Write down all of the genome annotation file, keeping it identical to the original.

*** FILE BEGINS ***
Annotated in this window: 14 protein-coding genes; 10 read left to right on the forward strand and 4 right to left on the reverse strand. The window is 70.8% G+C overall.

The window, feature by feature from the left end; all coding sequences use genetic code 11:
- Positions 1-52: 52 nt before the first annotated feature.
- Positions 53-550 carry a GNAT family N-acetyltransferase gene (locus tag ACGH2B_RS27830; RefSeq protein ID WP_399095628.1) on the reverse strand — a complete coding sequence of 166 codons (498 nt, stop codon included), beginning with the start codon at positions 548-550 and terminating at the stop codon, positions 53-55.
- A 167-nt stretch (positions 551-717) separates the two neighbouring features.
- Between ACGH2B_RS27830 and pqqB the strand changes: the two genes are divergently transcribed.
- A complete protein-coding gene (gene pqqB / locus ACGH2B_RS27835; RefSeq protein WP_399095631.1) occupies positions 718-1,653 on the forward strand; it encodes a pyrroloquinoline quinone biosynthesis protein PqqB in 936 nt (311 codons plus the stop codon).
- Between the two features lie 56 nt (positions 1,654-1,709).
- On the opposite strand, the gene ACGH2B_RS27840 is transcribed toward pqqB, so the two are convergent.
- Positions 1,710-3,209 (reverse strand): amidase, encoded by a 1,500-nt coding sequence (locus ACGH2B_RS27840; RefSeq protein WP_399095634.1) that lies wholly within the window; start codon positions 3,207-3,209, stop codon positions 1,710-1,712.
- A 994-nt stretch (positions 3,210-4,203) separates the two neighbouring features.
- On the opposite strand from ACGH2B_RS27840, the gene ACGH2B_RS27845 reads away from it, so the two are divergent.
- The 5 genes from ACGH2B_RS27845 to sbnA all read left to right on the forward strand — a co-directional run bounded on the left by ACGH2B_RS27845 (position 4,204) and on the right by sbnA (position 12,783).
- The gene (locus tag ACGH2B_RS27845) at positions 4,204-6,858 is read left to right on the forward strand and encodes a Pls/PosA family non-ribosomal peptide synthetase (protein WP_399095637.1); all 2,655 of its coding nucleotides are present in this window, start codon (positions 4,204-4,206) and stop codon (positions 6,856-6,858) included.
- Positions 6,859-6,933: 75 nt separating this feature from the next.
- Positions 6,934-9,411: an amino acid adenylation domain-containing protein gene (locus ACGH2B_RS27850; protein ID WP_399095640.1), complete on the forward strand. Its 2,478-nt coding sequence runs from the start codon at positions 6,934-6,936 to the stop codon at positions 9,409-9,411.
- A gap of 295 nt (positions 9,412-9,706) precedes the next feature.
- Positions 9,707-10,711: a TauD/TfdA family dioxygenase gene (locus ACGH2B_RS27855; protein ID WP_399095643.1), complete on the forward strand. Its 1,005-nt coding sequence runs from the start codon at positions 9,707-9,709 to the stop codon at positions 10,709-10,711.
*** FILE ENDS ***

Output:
Annotated in this window: 14 protein-coding genes; 10 read left to right on the forward strand and 4 right to left on the reverse strand. The window is 70.8% G+C overall.

The window, feature by feature from the left end; all coding sequences use genetic code 11:
- Positions 1-52: 52 nt before the first annotated feature.
- Positions 53-550 carry a GNAT family N-acetyltransferase gene (locus tag ACGH2B_RS27830; RefSeq protein ID WP_399095628.1) on the reverse strand — a complete coding sequence of 166 codons (498 nt, stop codon included), beginning with the start codon at positions 548-550 and terminating at the stop codon, positions 53-55.
- A 167-nt stretch (positions 551-717) separates the two neighbouring features.
- Between ACGH2B_RS27830 and pqqB the strand changes: the two genes are divergently transcribed.
- A complete protein-coding gene (gene pqqB / locus ACGH2B_RS27835; RefSeq protein WP_399095631.1) occupies positions 718-1,653 on the forward strand; it encodes a pyrroloquinoline quinone biosynthesis protein PqqB in 936 nt (311 codons plus the stop codon).
- Between the two features lie 56 nt (positions 1,654-1,709).
- On the opposite strand, the gene ACGH2B_RS27840 is transcribed toward pqqB, so the two are convergent.
- Positions 1,710-3,209 (reverse strand): amidase, encoded by a 1,500-nt coding sequence (locus ACGH2B_RS27840; RefSeq protein WP_399095634.1) that lies wholly within the window; start codon positions 3,207-3,209, stop codon positions 1,710-1,712.
- A 994-nt stretch (positions 3,210-4,203) separates the two neighbouring features.
- On the opposite strand from ACGH2B_RS27840, the gene ACGH2B_RS27845 reads away from it, so the two are divergent.
- The 5 genes from ACGH2B_RS27845 to sbnA all read left to right on the forward strand — a co-directional run bounded on the left by ACGH2B_RS27845 (position 4,204) and on the right by sbnA (position 12,783).
- The gene (locus tag ACGH2B_RS27845) at positions 4,204-6,858 is read left to right on the forward strand and encodes a Pls/PosA family non-ribosomal peptide synthetase (protein WP_399095637.1); all 2,655 of its coding nucleotides are present in this window, start codon (positions 4,204-4,206) and stop codon (positions 6,856-6,858) included.
- Positions 6,859-6,933: 75 nt separating this feature from the next.
- Positions 6,934-9,411: an amino acid adenylation domain-containing protein gene (locus ACGH2B_RS27850; protein ID WP_399095640.1), complete on the forward strand. Its 2,478-nt coding sequence runs from the start codon at positions 6,934-6,936 to the stop codon at positions 9,409-9,411.
- A gap of 295 nt (positions 9,412-9,706) precedes the next feature.
- Positions 9,707-10,711: a TauD/TfdA family dioxygenase gene (locus ACGH2B_RS27855; protein ID WP_399095643.1), complete on the forward strand. Its 1,005-nt coding sequence runs from the start codon at positions 9,707-9,709 to the stop codon at positions 10,709-10,711.